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‘Lethal Weapon 2’ (R)

By Roger Piantadosi
Washington Post Staff Writer
July 07, 1989

Yes, it's true. The good guys are good buddies and good cops -- and what an odd couple! -- and the bad guys are not just bad but diabolically, genetically evil, their guns bigger than their BMWs, which they of course drive because they're lousy with drug money.

And yes, there's foul language and lots of state-of-the-art L.A. car chases and gunfights -- with helicopters -- and at least one soft-focus love scene (which itself ends in a gunfight/car chase -- with helicopters). Yes, it's an action movie; yes, it's a cop movie. And yes, worst of all, here in the Summer of 1989 (actually, the Summer of 1987 II), it's a sequel.

But no, "Lethal Weapon 2" is no artless, autopiloted waste of precious movie-theater air conditioning. It's fun stuff -- crackling, playfully escapist summer fare that doesn't make you feel taken advantage of later.

"Lethal Weapon 2" is formula, but formula that revels in its unauthorized twists -- from slapstick bits by Mel Gibson and Danny Glover to a hilarious supporting performance by Joe Pesci as an effusively bothersome accountant assigned to their care. And despite a distinct lack of T-shirt sales and toy tie-ins, "LW2" turns out to be more transporting and whole than either "Batman" or the newest "Indiana Jones," and much funnier than "Ghostbusters II." Director (and co-producer) Richard Donner, breaking his own no-sequels rule (he directed "Superman" and "The Omen" and wisely stepped aside before he could be trampled by Roman numerals), has made the best of a skillfully silly script by Jeffrey Boam and a penchant Gibson and Glover have previously exhibited for, you know, acting.

The good guys, whose chemically correct family man/wild man routine distinguished 1987's similarly concept-laden original, pick up effortlessly where they left off: Glover's closer still to those idyllic retirement years of fishing and spending time with his family in his suburban split level. Gibson's grown somewhat less self-destructive, but he still lives on the edge -- professionally and, in a trailer off the coast road, geographically. Lesser actors, or those who might not stoop to a cop-buddy flick in the first place, wouldn't have half the genuine fun both Glover and Gibson have finding three dimensions apiece for detectives Roger Murtaugh and Martin Riggs.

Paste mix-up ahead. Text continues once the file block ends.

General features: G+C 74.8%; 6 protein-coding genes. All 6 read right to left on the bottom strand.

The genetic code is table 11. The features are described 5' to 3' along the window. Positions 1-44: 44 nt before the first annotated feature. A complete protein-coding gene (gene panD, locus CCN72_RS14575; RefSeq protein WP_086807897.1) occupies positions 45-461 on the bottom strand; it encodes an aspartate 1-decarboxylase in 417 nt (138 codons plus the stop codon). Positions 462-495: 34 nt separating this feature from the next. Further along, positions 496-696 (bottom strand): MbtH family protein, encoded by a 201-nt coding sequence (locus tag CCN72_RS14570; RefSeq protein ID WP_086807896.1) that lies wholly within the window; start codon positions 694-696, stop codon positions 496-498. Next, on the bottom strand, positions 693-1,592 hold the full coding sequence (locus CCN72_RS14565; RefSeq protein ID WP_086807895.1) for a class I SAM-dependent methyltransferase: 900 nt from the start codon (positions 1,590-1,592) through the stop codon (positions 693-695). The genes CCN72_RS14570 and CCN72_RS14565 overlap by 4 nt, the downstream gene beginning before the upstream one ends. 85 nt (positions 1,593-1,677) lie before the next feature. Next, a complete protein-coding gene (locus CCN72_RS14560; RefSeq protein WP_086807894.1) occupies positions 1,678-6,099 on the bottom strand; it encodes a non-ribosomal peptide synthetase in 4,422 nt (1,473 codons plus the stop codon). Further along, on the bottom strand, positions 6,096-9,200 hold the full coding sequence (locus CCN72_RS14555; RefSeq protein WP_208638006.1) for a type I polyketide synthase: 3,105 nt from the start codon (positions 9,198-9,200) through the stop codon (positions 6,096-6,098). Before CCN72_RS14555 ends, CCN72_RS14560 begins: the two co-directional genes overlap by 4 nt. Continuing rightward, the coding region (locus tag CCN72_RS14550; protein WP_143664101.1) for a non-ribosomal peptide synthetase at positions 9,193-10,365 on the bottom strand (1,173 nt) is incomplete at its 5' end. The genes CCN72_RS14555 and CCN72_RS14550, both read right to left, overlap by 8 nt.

What gets you through the all-purpose plot (the bad guys are also all-purpose: murderous South African white supremacist drug dealers) is Donner's attentiveness to character (not easy, considering the bulk and bombast of the film's stunts and special effects). What makes it fun is the perfectly realized, Three Stooges-inspired interaction among Glover, Gibson and Pesci (he was Jake LaMotta's brother in "Raging Bull"), a semi-repentant crooked CPA who is unspeakably delighted to be in the company of police detectives -- though the feeling's not mutual. "Okay okay okay," he chirps breathlessly, in a high-pitched cadence surely headed for household use among moviegoers. "All I did was launder half a billion dollars in drug money, okay?"

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